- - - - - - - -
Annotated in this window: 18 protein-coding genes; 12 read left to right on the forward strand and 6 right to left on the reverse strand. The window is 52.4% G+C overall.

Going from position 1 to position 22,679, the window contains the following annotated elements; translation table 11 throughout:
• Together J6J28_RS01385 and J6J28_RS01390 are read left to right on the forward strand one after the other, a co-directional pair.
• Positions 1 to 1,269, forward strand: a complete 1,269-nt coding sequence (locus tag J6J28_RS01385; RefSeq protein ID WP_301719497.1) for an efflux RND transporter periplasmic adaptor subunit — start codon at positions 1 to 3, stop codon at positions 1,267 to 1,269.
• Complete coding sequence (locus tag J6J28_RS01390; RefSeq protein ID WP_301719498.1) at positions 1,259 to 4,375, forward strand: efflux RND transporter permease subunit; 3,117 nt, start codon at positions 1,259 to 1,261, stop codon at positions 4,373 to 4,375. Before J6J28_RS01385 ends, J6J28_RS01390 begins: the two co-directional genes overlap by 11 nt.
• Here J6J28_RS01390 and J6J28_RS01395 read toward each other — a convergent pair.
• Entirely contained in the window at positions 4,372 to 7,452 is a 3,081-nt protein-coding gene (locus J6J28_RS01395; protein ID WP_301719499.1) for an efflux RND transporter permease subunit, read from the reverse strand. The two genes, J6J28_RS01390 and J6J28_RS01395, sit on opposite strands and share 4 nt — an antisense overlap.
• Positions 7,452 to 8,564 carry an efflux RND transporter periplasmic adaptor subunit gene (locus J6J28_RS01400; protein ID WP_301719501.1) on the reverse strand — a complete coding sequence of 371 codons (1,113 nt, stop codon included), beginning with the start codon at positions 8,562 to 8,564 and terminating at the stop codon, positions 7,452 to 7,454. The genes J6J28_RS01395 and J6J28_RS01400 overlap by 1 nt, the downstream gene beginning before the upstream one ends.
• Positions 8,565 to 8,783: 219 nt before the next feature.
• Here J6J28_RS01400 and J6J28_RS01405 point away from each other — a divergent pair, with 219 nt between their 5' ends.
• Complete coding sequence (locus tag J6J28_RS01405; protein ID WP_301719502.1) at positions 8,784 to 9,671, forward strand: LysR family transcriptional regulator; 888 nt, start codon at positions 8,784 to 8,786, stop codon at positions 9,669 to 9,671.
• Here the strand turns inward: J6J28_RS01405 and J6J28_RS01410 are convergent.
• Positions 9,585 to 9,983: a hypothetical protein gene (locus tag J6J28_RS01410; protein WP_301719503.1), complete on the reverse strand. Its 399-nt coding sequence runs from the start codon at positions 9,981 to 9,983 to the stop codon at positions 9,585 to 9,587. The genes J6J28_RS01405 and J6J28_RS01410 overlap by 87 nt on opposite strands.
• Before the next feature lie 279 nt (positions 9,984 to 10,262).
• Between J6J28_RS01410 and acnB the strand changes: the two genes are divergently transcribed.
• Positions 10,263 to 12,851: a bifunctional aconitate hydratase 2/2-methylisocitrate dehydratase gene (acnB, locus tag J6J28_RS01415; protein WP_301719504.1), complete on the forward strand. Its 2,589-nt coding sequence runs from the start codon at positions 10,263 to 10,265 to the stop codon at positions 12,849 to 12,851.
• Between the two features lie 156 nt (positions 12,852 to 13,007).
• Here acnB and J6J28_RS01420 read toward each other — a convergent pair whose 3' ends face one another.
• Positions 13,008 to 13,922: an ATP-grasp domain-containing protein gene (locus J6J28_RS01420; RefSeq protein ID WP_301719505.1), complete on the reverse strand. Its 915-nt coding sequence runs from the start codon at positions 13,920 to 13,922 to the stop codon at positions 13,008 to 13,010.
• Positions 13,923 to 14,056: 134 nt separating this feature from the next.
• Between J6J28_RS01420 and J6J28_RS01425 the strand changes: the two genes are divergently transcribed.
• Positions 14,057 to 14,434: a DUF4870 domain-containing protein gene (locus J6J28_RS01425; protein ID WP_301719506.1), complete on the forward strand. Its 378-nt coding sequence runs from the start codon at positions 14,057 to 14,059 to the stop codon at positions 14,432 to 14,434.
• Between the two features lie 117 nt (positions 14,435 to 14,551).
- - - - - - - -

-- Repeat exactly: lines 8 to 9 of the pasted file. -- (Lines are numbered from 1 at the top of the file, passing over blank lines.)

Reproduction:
• Positions 7,452 to 8,564 carry an efflux RND transporter periplasmic adaptor subunit gene (locus J6J28_RS01400; protein ID WP_301719501.1) on the reverse strand — a complete coding sequence of 371 codons (1,113 nt, stop codon included), beginning with the start codon at positions 8,562 to 8,564 and terminating at the stop codon, positions 7,452 to 7,454. The genes J6J28_RS01395 and J6J28_RS01400 overlap by 1 nt, the downstream gene beginning before the upstream one ends.
• Positions 8,565 to 8,783: 219 nt before the next feature.